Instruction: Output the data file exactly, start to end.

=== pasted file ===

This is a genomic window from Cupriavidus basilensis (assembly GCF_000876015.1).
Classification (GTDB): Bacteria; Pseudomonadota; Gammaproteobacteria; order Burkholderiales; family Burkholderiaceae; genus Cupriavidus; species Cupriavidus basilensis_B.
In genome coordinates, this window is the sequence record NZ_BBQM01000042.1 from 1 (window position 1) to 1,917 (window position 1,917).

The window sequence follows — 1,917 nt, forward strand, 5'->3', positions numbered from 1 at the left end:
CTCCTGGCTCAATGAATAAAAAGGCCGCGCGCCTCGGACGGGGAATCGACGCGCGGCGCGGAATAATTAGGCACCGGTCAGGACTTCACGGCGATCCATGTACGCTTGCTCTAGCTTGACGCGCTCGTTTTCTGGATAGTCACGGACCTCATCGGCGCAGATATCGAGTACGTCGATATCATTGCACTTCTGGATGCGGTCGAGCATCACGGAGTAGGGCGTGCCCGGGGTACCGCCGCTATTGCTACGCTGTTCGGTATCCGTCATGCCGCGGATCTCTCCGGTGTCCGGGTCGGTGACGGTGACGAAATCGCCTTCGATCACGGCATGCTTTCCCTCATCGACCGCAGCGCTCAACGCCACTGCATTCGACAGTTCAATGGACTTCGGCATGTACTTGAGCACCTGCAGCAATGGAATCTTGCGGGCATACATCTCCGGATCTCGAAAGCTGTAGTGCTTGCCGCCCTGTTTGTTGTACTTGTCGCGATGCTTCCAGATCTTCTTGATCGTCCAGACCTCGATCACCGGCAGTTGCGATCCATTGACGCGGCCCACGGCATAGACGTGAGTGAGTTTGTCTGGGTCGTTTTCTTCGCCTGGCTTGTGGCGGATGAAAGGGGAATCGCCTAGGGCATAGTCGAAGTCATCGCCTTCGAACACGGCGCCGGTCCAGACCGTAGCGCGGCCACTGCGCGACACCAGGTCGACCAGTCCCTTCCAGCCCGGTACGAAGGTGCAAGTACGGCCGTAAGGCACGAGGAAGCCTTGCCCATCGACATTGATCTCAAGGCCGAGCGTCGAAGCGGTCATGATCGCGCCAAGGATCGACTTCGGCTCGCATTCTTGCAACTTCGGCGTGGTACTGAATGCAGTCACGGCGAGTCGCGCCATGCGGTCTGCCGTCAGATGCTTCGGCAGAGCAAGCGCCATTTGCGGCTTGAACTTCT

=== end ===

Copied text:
This is a genomic window from Cupriavidus basilensis (assembly GCF_000876015.1).
Classification (GTDB): Bacteria; Pseudomonadota; Gammaproteobacteria; order Burkholderiales; family Burkholderiaceae; genus Cupriavidus; species Cupriavidus basilensis_B.
In genome coordinates, this window is the sequence record NZ_BBQM01000042.1 from 1 (window position 1) to 1,917 (window position 1,917).

The window sequence follows — 1,917 nt, forward strand, 5'->3', positions numbered from 1 at the left end:
CTCCTGGCTCAATGAATAAAAAGGCCGCGCGCCTCGGACGGGGAATCGACGCGCGGCGCGGAATAATTAGGCACCGGTCAGGACTTCACGGCGATCCATGTACGCTTGCTCTAGCTTGACGCGCTCGTTTTCTGGATAGTCACGGACCTCATCGGCGCAGATATCGAGTACGTCGATATCATTGCACTTCTGGATGCGGTCGAGCATCACGGAGTAGGGCGTGCCCGGGGTACCGCCGCTATTGCTACGCTGTTCGGTATCCGTCATGCCGCGGATCTCTCCGGTGTCCGGGTCGGTGACGGTGACGAAATCGCCTTCGATCACGGCATGCTTTCCCTCATCGACCGCAGCGCTCAACGCCACTGCATTCGACAGTTCAATGGACTTCGGCATGTACTTGAGCACCTGCAGCAATGGAATCTTGCGGGCATACATCTCCGGATCTCGAAAGCTGTAGTGCTTGCCGCCCTGTTTGTTGTACTTGTCGCGATGCTTCCAGATCTTCTTGATCGTCCAGACCTCGATCACCGGCAGTTGCGATCCATTGACGCGGCCCACGGCATAGACGTGAGTGAGTTTGTCTGGGTCGTTTTCTTCGCCTGGCTTGTGGCGGATGAAAGGGGAATCGCCTAGGGCATAGTCGAAGTCATCGCCTTCGAACACGGCGCCGGTCCAGACCGTAGCGCGGCCACTGCGCGACACCAGGTCGACCAGTCCCTTCCAGCCCGGTACGAAGGTGCAAGTACGGCCGTAAGGCACGAGGAAGCCTTGCCCATCGACATTGATCTCAAGGCCGAGCGTCGAAGCGGTCATGATCGCGCCAAGGATCGACTTCGGCTCGCATTCTTGCAACTTCGGCGTGGTACTGAATGCAGTCACGGCGAGTCGCGCCATGCGGTCTGCCGTCAGATGCTTCGGCAGAGCAAGCGCCATTTGCGGCTTGAACTTCT